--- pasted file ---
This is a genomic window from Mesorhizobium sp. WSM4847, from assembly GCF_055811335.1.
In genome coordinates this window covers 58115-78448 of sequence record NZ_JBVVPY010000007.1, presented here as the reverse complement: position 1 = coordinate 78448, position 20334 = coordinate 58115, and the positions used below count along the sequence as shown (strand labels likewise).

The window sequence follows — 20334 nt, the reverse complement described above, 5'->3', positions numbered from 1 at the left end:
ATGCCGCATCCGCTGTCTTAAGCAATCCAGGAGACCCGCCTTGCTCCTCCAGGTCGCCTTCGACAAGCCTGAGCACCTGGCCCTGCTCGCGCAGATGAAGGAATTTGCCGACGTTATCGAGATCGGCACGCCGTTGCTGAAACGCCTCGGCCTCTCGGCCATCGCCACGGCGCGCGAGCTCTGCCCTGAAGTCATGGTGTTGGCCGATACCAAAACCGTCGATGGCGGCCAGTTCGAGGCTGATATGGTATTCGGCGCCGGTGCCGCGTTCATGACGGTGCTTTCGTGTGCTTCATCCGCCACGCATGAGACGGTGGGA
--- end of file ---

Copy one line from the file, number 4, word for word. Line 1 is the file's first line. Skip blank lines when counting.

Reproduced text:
ATGCCGCATCCGCTGTCTTAAGCAATCCAGGAGACCCGCCTTGCTCCTCCAGGTCGCCTTCGACAAGCCTGAGCACCTGGCCCTGCTCGCGCAGATGAAGGAATTTGCCGACGTTATCGAGATCGGCACGCCGTTGCTGAAACGCCTCGGCCTCTCGGCCATCGCCACGGCGCGCGAGCTCTGCCCTGAAGTCATGGTGTTGGCCGATACCAAAACCGTCGATGGCGGCCAGTTCGAGGCTGATATGGTATTCGGCGCCGGTGCCGCGTTCATGACGGTGCTTTCGTGTGCTTCATCCGCCACGCATGAGACGGTGGGA